Of course, we’ll also be keeping an extra eye on consumer startups with promising brands. Equity crowdfunding is the perfect fundraising model for these types of businesses. It creates a very positive cycle.
Fans of the brand become investors. Investors become fans of the brand.
BrewDog, the beer maker from our special report that came with your membership, is a perfect example of the investor-fan model, as you’ll see in the next section.
BrewDog first came to my attention in 2009, when the company did its first ECF round in the U.K. BrewDog has taken advantage of ECF like nobody else has. It has used it as its near-exclusive funding mechanism.
Using that approach, it’s been the fastest-growing food/drinks company in the U.K. for three years running.
This is the future of early-stage capital formation. It lines up all the right incentives. It empowers individual investors. And it gives startups and small businesses a much-needed way to access funding.
So we’re keeping an eye out for businesses that can use equity crowdfunding to accelerate their businesses faster than any other means of funding.
BrewDog USA Opportunity Is Now Live
The good news for BrewDog gets better: It’s now a live deal for ECF investors in the U.S.
As you may remember, BrewDog started in Scotland and has taken the U.K. (and Europe) by storm, going from $0 to $58 million in annual sales in less than a decade.
Now it’s targeting the largest beer market in the world, the U.S. For comparison…
- The U.K. beer market is $20 billion.
- The U.S. beer market is $112 billion.
Important information: The deal we’re recommending is BrewDog USA. You’re investing in BrewDog’s U.S. operation (which it is almost done building, more below). You’re not investing in the U.K. company.
BrewDog is almost certain to be a hit here. I know craft beer connoisseurs who are eagerly awaiting the arrival of its top-selling Punk IPA in the States.
It will definitely be a hit in Ohio, where BrewDog’s 100,000-square-foot brewery will bring hundreds of much-needed jobs.
The company plans to invest $30 million in its U.S. brewery and headquarters. By year three, it will be capable of making 852,000 barrels per year. That’s roughly 272 million 12-ounce beers.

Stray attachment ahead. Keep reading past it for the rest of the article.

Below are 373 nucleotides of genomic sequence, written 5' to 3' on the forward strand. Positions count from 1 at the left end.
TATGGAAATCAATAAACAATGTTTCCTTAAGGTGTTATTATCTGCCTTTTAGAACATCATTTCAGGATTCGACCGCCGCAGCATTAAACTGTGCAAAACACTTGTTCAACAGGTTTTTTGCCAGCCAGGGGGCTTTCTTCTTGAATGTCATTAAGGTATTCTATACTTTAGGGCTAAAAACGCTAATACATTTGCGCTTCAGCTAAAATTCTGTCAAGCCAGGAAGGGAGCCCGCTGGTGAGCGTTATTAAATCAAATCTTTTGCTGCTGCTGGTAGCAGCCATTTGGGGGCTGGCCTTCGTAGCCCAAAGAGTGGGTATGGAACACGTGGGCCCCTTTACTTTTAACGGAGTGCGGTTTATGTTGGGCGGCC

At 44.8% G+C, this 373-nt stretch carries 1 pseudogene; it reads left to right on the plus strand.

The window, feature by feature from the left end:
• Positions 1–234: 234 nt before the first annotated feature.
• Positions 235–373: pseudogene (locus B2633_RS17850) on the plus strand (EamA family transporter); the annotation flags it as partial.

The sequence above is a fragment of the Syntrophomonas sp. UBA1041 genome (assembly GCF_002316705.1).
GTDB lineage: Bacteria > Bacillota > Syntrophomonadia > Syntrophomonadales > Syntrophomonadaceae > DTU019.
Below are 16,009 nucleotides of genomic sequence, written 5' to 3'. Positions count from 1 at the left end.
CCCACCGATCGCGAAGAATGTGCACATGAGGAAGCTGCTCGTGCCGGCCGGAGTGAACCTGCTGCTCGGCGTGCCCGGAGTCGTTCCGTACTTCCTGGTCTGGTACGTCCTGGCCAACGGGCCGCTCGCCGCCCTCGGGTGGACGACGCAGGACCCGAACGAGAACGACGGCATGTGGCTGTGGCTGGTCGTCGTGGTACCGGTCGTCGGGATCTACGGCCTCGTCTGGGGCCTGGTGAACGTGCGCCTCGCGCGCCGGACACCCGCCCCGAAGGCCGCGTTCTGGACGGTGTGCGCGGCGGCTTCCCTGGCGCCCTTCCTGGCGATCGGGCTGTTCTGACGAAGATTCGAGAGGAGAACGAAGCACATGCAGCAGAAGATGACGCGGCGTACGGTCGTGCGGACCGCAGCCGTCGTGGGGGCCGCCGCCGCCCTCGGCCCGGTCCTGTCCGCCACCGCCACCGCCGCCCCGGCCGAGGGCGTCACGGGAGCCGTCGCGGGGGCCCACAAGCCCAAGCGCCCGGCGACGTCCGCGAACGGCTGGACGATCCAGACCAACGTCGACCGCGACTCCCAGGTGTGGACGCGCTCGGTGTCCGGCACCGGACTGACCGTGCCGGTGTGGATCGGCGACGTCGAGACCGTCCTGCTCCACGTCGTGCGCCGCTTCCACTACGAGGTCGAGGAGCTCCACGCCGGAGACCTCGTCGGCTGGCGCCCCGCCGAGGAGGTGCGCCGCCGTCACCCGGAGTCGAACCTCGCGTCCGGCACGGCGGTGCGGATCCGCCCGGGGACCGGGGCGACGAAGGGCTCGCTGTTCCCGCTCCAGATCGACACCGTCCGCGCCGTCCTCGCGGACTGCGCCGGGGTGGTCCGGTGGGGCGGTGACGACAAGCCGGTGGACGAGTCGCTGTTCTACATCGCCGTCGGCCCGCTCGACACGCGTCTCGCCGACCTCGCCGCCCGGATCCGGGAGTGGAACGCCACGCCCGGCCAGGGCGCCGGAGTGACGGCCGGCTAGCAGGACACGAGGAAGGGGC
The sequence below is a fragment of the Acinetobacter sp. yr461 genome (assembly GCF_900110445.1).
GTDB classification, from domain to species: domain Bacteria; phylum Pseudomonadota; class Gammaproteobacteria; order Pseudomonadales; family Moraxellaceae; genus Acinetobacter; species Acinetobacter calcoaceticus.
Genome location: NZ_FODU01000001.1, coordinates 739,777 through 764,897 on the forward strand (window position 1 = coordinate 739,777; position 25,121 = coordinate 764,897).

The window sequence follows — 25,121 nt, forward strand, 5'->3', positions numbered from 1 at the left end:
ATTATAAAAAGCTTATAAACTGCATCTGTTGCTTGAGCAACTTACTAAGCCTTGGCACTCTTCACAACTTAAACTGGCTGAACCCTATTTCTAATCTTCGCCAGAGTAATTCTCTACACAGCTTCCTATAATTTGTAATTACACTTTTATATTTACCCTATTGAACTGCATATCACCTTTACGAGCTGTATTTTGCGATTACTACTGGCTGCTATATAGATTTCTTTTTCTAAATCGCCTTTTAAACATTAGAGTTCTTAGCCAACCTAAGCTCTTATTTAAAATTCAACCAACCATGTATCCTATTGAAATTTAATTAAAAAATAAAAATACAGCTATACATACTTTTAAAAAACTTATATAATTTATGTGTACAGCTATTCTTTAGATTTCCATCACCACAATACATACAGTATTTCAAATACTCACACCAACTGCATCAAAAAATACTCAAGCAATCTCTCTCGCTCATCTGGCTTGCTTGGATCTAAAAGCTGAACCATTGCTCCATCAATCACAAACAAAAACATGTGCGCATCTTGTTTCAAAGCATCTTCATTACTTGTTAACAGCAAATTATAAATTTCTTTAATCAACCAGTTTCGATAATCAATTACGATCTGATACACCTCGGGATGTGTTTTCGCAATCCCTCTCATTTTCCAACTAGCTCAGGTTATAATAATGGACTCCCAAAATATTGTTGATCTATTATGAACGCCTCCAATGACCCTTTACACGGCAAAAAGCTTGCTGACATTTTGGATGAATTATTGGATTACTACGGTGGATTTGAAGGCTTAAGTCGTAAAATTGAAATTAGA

BrewDog USA’s “campus” will have a pub, visitor center and restaurant. You can see BrewDog’s official page about the new HQ here.
The brewer is also receiving substantial tax and benefit packages from local governments.
Turning the beer business into a major success almost seems like a given. It’s possible the brewer could be a top five craft beer in the U.S. in the near future. When you factor in the restaurant business, we’re talking potential to be as big (or bigger, eventually) than Sam Adams (NYSE: SAM), which is valued at $2.3 billion.
Sam Adams, however, is doing around $1 billion in revenue per year. BrewDog has a lot of catching up to do, and this will take time.
But this is a special brand.
BrewDog has near-100% year-over-year growth in the U.K. And that’s organic growth, meaning its advertising budget is zero.
Inc. magazine even ran an article about BrewDog titled, “How to Break Out with a Marketing Budget of Zero.”
It doesn’t need ads. The beer is spreading virally on its own. That’s a rare and beautiful thing.
BrewDog’s U.S. Pub Plans
BrewDog’s plan to roll out its own craft beer bar/restaurants is another interesting part of the equation.
These BrewDog pubs are an absolute hit in the U.K. and other parts of Europe.
I checked reviews on all the major travel sites, and they’re mostly four- and five-star (on average) reviews. And they’re real reviews. (It’s easy to spot fake reviews if you know how real people type on the web.)
BrewDog U.K. did around $16 million in sales at its 44 worldwide pubs. (Remember, we’re not investing in the U.K. business.)
I think a craft beer chain is an amazing idea. And I suspect it will work even better in the U.S. than it does across the pond. So there’s potential for the company to build that into a large business… with great margins on beer it brews itself. BrewDog says it eventually plans to sell around 10% of its total beer brewed in its own pubs. This revenue will be extremely high-margin. A pint of beer produced at scale costs maybe $0.25 and retails for at least $5 in a pub.
The first pub will be on-site at the brewery. The second will be in downtown Columbus, not far from the HQ.
Shareholders will also get rewards with the deal, including…
- 5% off BrewDog restaurants
- Two free tickets to the company’s annual shareholder beer, music and food festival
- Free tours of the brewery
- 20% off company merchandise.
This is a smart move, and it’s part of why we’re recommending BrewDog USA. This company is savvy. It wants its investors to be its biggest fans and customers. And vice versa.